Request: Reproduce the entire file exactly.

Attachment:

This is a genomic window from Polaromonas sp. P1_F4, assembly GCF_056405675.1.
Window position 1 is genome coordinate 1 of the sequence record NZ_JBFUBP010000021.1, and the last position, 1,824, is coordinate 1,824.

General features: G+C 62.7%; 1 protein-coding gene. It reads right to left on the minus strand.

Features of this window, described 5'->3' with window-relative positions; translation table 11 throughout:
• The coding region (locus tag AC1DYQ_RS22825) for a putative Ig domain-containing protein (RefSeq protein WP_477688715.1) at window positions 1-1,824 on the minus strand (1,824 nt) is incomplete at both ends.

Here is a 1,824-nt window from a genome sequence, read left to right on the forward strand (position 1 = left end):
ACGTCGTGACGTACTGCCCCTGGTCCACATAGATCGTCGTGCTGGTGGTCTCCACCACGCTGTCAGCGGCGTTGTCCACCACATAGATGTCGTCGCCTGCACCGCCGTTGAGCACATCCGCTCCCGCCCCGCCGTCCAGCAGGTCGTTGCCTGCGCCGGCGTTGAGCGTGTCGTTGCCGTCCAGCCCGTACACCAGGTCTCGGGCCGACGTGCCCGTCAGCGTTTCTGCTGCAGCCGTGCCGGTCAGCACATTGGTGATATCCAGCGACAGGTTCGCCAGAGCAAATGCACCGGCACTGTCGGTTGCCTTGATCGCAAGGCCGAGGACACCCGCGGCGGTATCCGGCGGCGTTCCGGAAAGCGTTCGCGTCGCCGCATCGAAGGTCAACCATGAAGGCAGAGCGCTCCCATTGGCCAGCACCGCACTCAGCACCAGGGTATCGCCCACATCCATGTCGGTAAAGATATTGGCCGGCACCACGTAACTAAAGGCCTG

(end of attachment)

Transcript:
This is a genomic window from Polaromonas sp. P1_F4, assembly GCF_056405675.1.
Window position 1 is genome coordinate 1 of the sequence record NZ_JBFUBP010000021.1, and the last position, 1,824, is coordinate 1,824.

General features: G+C 62.7%; 1 protein-coding gene. It reads right to left on the minus strand.

Features of this window, described 5'->3' with window-relative positions; translation table 11 throughout:
• The coding region (locus tag AC1DYQ_RS22825) for a putative Ig domain-containing protein (RefSeq protein WP_477688715.1) at window positions 1-1,824 on the minus strand (1,824 nt) is incomplete at both ends.

Here is a 1,824-nt window from a genome sequence, read left to right on the forward strand (position 1 = left end):
ACGTCGTGACGTACTGCCCCTGGTCCACATAGATCGTCGTGCTGGTGGTCTCCACCACGCTGTCAGCGGCGTTGTCCACCACATAGATGTCGTCGCCTGCACCGCCGTTGAGCACATCCGCTCCCGCCCCGCCGTCCAGCAGGTCGTTGCCTGCGCCGGCGTTGAGCGTGTCGTTGCCGTCCAGCCCGTACACCAGGTCTCGGGCCGACGTGCCCGTCAGCGTTTCTGCTGCAGCCGTGCCGGTCAGCACATTGGTGATATCCAGCGACAGGTTCGCCAGAGCAAATGCACCGGCACTGTCGGTTGCCTTGATCGCAAGGCCGAGGACACCCGCGGCGGTATCCGGCGGCGTTCCGGAAAGCGTTCGCGTCGCCGCATCGAAGGTCAACCATGAAGGCAGAGCGCTCCCATTGGCCAGCACCGCACTCAGCACCAGGGTATCGCCCACATCCATGTCGGTAAAGATATTGGCCGGCACCACGTAACTAAAGGCCTG